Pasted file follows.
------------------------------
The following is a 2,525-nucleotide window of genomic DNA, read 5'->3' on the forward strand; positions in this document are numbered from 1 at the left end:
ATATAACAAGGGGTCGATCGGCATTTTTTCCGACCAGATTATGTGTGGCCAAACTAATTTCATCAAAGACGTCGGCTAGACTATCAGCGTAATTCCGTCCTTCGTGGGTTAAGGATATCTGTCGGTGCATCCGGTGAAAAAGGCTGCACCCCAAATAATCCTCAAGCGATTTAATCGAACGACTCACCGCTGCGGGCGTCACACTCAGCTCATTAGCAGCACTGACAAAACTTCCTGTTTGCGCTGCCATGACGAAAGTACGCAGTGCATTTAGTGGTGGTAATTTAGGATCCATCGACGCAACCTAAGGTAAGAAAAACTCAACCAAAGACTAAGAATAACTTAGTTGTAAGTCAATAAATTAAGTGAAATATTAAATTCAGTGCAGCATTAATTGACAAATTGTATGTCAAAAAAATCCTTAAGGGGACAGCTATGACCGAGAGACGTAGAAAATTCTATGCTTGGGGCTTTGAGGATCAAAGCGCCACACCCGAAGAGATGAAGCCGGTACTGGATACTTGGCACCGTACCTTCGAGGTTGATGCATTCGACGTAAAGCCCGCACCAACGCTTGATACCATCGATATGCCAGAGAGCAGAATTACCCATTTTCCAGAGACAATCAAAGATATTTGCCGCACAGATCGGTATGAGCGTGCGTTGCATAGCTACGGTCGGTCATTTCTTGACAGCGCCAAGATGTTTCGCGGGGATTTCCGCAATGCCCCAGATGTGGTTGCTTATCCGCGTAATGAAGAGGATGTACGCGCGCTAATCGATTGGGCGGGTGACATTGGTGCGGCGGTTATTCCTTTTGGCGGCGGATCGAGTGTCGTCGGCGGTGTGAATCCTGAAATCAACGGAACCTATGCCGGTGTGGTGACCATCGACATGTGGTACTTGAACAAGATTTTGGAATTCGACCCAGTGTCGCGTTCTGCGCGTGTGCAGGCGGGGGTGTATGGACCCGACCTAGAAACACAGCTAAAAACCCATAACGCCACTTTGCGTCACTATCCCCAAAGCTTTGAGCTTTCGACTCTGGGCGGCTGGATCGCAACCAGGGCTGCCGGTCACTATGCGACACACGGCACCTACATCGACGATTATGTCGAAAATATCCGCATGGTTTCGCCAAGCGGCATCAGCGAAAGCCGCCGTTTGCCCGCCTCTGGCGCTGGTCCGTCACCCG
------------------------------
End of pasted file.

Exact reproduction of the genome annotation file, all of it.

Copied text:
The following is a 2,525-nucleotide window of genomic DNA, read 5'->3' on the forward strand; positions in this document are numbered from 1 at the left end:
ATATAACAAGGGGTCGATCGGCATTTTTTCCGACCAGATTATGTGTGGCCAAACTAATTTCATCAAAGACGTCGGCTAGACTATCAGCGTAATTCCGTCCTTCGTGGGTTAAGGATATCTGTCGGTGCATCCGGTGAAAAAGGCTGCACCCCAAATAATCCTCAAGCGATTTAATCGAACGACTCACCGCTGCGGGCGTCACACTCAGCTCATTAGCAGCACTGACAAAACTTCCTGTTTGCGCTGCCATGACGAAAGTACGCAGTGCATTTAGTGGTGGTAATTTAGGATCCATCGACGCAACCTAAGGTAAGAAAAACTCAACCAAAGACTAAGAATAACTTAGTTGTAAGTCAATAAATTAAGTGAAATATTAAATTCAGTGCAGCATTAATTGACAAATTGTATGTCAAAAAAATCCTTAAGGGGACAGCTATGACCGAGAGACGTAGAAAATTCTATGCTTGGGGCTTTGAGGATCAAAGCGCCACACCCGAAGAGATGAAGCCGGTACTGGATACTTGGCACCGTACCTTCGAGGTTGATGCATTCGACGTAAAGCCCGCACCAACGCTTGATACCATCGATATGCCAGAGAGCAGAATTACCCATTTTCCAGAGACAATCAAAGATATTTGCCGCACAGATCGGTATGAGCGTGCGTTGCATAGCTACGGTCGGTCATTTCTTGACAGCGCCAAGATGTTTCGCGGGGATTTCCGCAATGCCCCAGATGTGGTTGCTTATCCGCGTAATGAAGAGGATGTACGCGCGCTAATCGATTGGGCGGGTGACATTGGTGCGGCGGTTATTCCTTTTGGCGGCGGATCGAGTGTCGTCGGCGGTGTGAATCCTGAAATCAACGGAACCTATGCCGGTGTGGTGACCATCGACATGTGGTACTTGAACAAGATTTTGGAATTCGACCCAGTGTCGCGTTCTGCGCGTGTGCAGGCGGGGGTGTATGGACCCGACCTAGAAACACAGCTAAAAACCCATAACGCCACTTTGCGTCACTATCCCCAAAGCTTTGAGCTTTCGACTCTGGGCGGCTGGATCGCAACCAGGGCTGCCGGTCACTATGCGACACACGGCACCTACATCGACGATTATGTCGAAAATATCCGCATGGTTTCGCCAAGCGGCATCAGCGAAAGCCGCCGTTTGCCCGCCTCTGGCGCTGGTCCGTCACCCG